SURE enough, 2020 has been a year like no other as we continue to come to terms with Covid-19 and its impact on our daily lives.

The pandemic took hold in March, and so it certainly dominates the story of the year.

But at least there were a few months where life was normal.

Take a look at our review of the year, from January through to June.


EMOTIONS were high last week as members of Dollar Golf Club teed off for the very last time at the famous course.

More than 40 golfers arrived at the club on December 31 for an emotional send off.

Despite the frosty conditions, which would usually delay or postpone a game, the members played on as they knew it would be the last chance.

Club spokesperson Terry Young was in attendance and told the Advertiser about the club’s final day – after 129 years.

Terry said: “It was an emotional day. It all went very well; everyone had a great time.”

January 8, page 4

THE first Wee County baby of the year was born on New Year’s morning five hours after the bells brought in the new decade.

Baby Emma Neuvirth was born almost three weeks early at Forth Valley Royal Hospital at 5.33am on New Year’s Day, weighing a healthy 5lbs 1oz.

Emma’s parents Patrik and Slavomira Neuvirth, of Dunvegan Court in Alloa, were both absolutely delighted to welcome their new daughter into the world.

The couple have lived in Alloa for five years and recently returned home to Slovakia to get married.

January 8 Page 6

UGANDA to Alloa isn’t a path travelled often, but for Clackmannanshire’s former resident sheriff, it is one which kickstarted his passion for helping others in a career hastily decided by a “scatty” teenager.

Sheriff David Mackie hung up his robe and wig on Friday, December 20, ending a 15-year stint as a permanent fixture in the courtrooms of Alloa.

Although many things about the sheriff are conventional, the road he took to get where he finished was anything but.

Alloa and Hillfoots Advertiser:

He spent the first nine years of his life in the warm and sunny climes of Uganda until his father lost his job as the country obtained its independence.

The family then moved to Ayr before a 15-year-old David decided that he wanted to become a lawyer, which he did by acquiring a law degree from the University of Edinburgh.

January 15 Page 2/3


A MISCHIEVOUS cat who went missing from his owner’s house within days of being adopted has been found safe and well 16 months later.

Horace was adopted from Cats Protection’s Forth Valley Adoption Centre in Clacks in September 2018 - but disappeared almost immediately.

Volunteers went out to search for him, handing out flyers and putting up posters, but to no avail.

Alloa and Hillfoots Advertiser:

Then, out of the blue, a Cats Protection lost and found volunteer received a message last month about a stray who been hanging around a garden – which turned out to be Horace.

February 5 Page 7

A YOUNG Tullibody girl has been called up to represent her country in the boys’ national football team.

Madison Dunn, who attends St Bernadette’s Primary School, developed her skills at Tullibody Lassies and now plays for Celtic.

The 11-year-old was recently signed to the Scotland Boys Club and will begin playing with them next month.

Madison’s proud dad Lee told the Advertiser how the youngster has been kicking a ball for the majority of her life.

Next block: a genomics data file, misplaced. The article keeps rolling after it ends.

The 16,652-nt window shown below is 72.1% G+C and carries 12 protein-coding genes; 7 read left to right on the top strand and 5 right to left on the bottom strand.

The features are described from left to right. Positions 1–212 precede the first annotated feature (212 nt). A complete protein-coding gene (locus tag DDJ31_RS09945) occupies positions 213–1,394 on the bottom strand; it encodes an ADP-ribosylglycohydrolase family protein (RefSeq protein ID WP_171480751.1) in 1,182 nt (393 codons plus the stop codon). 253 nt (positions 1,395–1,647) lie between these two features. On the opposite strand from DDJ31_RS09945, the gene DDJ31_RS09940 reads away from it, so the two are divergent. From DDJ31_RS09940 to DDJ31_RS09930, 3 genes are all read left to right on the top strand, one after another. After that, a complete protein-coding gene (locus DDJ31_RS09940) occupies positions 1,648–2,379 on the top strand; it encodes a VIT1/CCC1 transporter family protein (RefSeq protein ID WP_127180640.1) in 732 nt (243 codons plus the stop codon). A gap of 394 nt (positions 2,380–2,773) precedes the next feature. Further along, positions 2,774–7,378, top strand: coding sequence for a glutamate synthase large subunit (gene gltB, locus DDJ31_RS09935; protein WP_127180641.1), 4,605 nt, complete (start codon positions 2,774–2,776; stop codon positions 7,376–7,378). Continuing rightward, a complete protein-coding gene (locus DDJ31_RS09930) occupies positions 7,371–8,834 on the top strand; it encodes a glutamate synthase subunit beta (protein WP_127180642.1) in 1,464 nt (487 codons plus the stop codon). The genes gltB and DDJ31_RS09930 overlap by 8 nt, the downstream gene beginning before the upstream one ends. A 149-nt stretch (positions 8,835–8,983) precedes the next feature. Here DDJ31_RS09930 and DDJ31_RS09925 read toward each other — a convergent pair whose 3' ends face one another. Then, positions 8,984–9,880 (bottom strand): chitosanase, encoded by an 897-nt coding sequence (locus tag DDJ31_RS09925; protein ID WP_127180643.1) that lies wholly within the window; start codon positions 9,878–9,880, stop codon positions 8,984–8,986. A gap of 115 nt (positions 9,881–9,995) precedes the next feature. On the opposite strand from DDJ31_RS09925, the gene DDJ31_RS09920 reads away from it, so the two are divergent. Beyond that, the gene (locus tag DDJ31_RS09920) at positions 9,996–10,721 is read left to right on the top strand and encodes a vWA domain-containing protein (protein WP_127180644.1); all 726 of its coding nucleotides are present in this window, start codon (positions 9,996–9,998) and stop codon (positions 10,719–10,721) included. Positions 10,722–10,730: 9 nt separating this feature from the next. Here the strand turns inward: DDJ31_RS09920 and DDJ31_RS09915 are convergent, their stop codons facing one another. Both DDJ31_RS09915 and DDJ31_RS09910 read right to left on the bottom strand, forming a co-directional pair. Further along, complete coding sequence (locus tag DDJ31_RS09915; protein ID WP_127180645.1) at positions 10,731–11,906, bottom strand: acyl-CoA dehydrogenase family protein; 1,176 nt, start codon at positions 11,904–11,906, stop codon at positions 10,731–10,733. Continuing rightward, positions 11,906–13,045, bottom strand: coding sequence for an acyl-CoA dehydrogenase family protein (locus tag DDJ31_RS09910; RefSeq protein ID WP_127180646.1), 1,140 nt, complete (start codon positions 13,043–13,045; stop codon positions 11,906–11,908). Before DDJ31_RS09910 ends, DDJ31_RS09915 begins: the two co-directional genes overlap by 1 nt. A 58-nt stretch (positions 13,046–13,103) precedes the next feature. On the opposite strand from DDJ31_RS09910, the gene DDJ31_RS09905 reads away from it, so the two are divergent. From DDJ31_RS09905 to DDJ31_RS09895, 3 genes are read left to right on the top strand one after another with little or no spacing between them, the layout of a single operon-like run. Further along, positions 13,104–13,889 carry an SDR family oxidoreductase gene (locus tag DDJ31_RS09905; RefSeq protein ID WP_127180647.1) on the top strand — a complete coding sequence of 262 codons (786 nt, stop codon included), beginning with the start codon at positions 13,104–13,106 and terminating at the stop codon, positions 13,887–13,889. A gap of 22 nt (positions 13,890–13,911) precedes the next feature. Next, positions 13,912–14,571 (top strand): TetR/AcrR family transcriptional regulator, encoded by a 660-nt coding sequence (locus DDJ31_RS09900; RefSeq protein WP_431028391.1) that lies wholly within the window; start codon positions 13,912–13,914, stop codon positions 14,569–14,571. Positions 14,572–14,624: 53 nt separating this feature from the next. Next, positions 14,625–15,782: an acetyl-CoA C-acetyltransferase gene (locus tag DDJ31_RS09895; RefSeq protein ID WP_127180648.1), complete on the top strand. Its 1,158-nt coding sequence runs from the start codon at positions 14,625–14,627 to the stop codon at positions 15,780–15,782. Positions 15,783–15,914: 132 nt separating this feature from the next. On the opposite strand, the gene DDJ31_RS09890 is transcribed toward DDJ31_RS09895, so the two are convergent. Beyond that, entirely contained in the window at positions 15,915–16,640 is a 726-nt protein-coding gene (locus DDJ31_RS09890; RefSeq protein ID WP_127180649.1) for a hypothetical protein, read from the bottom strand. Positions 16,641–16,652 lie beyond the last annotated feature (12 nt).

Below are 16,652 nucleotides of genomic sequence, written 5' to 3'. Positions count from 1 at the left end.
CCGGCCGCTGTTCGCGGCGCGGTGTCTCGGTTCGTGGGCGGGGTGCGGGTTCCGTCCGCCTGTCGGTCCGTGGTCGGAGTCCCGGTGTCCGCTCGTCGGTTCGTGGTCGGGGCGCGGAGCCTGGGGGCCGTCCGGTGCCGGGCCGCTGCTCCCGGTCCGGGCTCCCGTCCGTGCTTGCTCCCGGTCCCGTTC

February 5 Page 9

A WOMAN from the Wee County has been instrumental for a national campaign seeking to halt the closure of the BBC Red Button service.

Clackmannanshire artist Margaret MacGregor got behind the petition by the National Federation of the Blind of the UK (NFBUK), providing vital insight on the importance of the interactive teletext television service.

Alloa and Hillfoots Advertiser:

Margaret highlighted how the service was important for some people with autism, epilepsy, chronic pain, the deaf and many who are elderly and isolated.

The petition by the NFBUK, which has been signed by around 230 organisations so far, celebrated a temporary victory when it successfully halted the switching off of the service at the end of January.

February 26 Page 6


A GROUP of charitable Wee County schoolgirls rolled up their sleeves in an effort to support those affected by the bushfires in Australia.

The quartet – Ellie McBrier, Kaizie O’Hagan, Brooke Murphy and Cassidy Blyth, from Abercromby PS – began fundraising recently to collect money to help with relief.

More than 1,600 firefighters were called in to battle the fires which have ravaged land and displaced thousands of people all over the country.

After seeing the devastation, the 11-year-old girls began brainstorming ideas and eventually came up with a competition to guess a stuffed animal’s birthday.

March 4 Page 14

IT WAS a day of celebration at the Bowmar Community Centre in Alloa last week as Clax 1400 gathered for their first birthday.

Volunteers and locals came together to celebrate the group’s one-year anniversary and for an awards presentation.

Those in attendance included the volunteers who have made the centre, which used to lie unused, into a thriving community space and a platform for learning, communication and growth.

Since the café opened just 12 months ago, there have been more than 2,000 people through the door for a roll, tea or coffee and a chat.

March 4 Page 19

A DEDICATED Wee County teenager is hoping to leave a lasting legacy for future generations following her anti-bullying work.

Alloa Academy’s Susie Lambert, who was named Clackmannanshire Young Citizen of the Year 2019 at a ceremony last week, humbly insists the award is not just for her, but a whole team of young people involved.

Alloa and Hillfoots Advertiser: